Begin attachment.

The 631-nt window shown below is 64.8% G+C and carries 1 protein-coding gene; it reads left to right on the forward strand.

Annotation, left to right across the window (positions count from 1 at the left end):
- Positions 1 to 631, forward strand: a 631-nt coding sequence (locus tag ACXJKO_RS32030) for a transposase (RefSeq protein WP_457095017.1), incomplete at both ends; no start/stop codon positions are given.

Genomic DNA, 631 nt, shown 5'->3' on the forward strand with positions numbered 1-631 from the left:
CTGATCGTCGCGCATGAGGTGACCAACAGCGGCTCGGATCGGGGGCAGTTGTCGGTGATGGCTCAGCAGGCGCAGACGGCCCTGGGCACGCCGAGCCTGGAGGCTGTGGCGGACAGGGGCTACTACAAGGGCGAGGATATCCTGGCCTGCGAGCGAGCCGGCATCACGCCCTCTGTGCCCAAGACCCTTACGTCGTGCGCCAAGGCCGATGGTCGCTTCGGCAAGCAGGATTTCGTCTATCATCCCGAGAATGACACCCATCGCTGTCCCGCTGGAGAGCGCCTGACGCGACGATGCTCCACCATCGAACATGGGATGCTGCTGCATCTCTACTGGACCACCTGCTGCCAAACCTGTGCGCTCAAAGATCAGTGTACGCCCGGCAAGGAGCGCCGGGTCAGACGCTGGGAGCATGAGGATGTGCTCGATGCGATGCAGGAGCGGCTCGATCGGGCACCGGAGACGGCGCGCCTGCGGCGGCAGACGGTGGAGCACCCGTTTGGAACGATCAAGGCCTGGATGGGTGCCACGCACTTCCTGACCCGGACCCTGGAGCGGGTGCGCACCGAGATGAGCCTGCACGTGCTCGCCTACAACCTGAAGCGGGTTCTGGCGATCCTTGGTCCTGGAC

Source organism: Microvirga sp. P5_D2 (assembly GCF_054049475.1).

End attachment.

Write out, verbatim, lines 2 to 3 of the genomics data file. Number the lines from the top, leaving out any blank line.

Annotation, left to right across the window (positions count from 1 at the left end):
- Positions 1 to 631, forward strand: a 631-nt coding sequence (locus tag ACXJKO_RS32030) for a transposase (RefSeq protein WP_457095017.1), incomplete at both ends; no start/stop codon positions are given.